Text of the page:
Philippa Campbell introduces the second series of Jane Campion’s Top of the Lake and Hugh Macdonald gets outdoors in a different way. Part six of our Film Festival filmmaker’s choice series.
Producer Philippa Campbell on Top of the Lake: China Girl and her recommended movie, We Don’t Need a Map
Top of the Lake: China Girl screened at the Cannes Film Festival this year, the first TV series (along with the new Twin Peaks) to be invited to do so. We arrived in Cannes, though, to a controversy about how Netflix and Amazon are undermining the ecosystem of the international feature film business by paying out and walking away from the filmmakers. Still, we were a key part of the virus of television invading the festival and were very graciously received. That was a testament to the esteem in which Jane Campion is held and it was wonderful to be there in her slipstream.
For those of us who have not been Palme D’Or winners or presidents of the jury, and are therefore less practised in the ways of Cannes, there’s a surreal quality to be in official selection. Before the premiere screening, I was hit by waves of anxiety. Would my outfit last the distance from the first call at 9.30am that morning into the evening? (It did.) Did the technicians in charge of projection at the Palais understand what we were saying about the DCP (digital camera package) and there being intervals? (They did.)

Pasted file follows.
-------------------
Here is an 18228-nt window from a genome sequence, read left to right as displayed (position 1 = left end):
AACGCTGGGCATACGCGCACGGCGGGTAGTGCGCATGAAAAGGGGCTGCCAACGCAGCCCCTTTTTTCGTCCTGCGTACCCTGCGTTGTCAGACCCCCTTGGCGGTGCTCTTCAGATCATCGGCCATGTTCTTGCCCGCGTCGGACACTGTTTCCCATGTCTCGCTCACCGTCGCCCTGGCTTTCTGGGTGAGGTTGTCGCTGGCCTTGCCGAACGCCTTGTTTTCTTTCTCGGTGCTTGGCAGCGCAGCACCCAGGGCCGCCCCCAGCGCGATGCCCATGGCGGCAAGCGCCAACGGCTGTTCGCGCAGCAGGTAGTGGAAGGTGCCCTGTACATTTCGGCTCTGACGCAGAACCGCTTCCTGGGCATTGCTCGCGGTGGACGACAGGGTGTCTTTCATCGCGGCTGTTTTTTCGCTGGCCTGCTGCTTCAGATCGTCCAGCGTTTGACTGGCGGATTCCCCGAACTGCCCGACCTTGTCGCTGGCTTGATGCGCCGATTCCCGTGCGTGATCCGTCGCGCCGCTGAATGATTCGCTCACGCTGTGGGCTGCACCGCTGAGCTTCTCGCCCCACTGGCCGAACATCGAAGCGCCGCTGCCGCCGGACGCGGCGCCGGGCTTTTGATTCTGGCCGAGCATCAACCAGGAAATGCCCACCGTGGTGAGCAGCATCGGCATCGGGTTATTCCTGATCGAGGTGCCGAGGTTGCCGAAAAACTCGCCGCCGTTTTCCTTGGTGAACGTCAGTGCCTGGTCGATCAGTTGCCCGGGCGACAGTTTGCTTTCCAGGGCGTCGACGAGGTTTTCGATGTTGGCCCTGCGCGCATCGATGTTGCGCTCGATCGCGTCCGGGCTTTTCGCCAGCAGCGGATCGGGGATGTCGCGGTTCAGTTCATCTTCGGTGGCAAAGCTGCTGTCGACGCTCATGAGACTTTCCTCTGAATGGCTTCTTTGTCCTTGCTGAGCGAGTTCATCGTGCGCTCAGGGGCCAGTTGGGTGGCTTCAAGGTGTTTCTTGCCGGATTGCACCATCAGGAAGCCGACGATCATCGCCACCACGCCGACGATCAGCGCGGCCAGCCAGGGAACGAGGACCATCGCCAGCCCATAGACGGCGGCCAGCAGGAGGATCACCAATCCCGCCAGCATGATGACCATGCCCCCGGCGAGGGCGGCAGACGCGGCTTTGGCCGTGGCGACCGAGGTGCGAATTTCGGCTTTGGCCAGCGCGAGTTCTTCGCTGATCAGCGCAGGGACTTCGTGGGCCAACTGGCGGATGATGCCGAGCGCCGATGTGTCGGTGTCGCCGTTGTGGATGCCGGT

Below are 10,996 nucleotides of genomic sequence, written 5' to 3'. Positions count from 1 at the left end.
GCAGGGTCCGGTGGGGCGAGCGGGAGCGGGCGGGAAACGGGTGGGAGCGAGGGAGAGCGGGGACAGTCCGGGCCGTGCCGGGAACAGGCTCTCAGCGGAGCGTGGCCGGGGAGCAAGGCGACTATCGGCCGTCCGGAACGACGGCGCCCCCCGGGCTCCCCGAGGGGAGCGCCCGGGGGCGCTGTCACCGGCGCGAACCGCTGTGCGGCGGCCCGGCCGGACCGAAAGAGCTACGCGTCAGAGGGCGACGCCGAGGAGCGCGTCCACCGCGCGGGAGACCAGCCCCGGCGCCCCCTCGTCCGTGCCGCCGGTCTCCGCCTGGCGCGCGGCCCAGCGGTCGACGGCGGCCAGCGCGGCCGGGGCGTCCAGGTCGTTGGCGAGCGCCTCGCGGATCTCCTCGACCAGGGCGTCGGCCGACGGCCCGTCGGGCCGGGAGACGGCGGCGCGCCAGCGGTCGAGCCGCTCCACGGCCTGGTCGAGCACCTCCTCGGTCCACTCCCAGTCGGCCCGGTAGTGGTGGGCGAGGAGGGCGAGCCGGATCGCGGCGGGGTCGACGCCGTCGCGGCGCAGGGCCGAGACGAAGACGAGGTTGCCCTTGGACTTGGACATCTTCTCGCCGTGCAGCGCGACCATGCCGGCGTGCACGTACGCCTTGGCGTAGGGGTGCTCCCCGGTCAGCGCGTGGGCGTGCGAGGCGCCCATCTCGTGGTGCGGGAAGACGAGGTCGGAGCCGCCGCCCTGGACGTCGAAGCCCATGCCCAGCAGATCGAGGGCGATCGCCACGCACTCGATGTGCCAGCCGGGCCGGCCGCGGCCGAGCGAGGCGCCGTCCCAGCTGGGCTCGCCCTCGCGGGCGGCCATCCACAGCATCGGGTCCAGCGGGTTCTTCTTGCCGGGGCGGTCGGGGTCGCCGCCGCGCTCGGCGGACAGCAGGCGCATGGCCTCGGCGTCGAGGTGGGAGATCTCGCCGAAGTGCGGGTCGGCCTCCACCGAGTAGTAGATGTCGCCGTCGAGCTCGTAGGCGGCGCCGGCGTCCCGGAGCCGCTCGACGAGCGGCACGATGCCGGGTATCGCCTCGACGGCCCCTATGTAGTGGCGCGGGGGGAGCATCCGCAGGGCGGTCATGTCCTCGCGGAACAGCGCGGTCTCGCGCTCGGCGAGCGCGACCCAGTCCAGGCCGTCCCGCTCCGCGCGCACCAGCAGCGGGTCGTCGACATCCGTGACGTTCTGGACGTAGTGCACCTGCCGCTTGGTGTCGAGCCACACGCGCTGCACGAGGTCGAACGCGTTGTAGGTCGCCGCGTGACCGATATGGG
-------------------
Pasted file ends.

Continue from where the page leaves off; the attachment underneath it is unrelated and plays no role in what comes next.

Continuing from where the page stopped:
Then we sat there in the cinema, alert to every breath of the audience, every person leaving or arriving, hoping like hell the material was satisfying their intense hunger and confounding their critical engagement.
The festival’s publicity machine is extraordinary. It redefines “performance” for an actor, requiring them to work the banks of cameras in photo calls and utterly own that red carpet. And, of course, there are parties where, if you’re at the right one, you get to meet, or at least see, some of your film heroes and heroines up close.
One of my big regrets is that at the Top of the Lake: China Girl screening I didn’t realise Faye Dunaway was sitting, for the entire six hours, just one row behind us. I would have loved to have a fangirl moment with her, but it was great to know she came and she stayed the distance.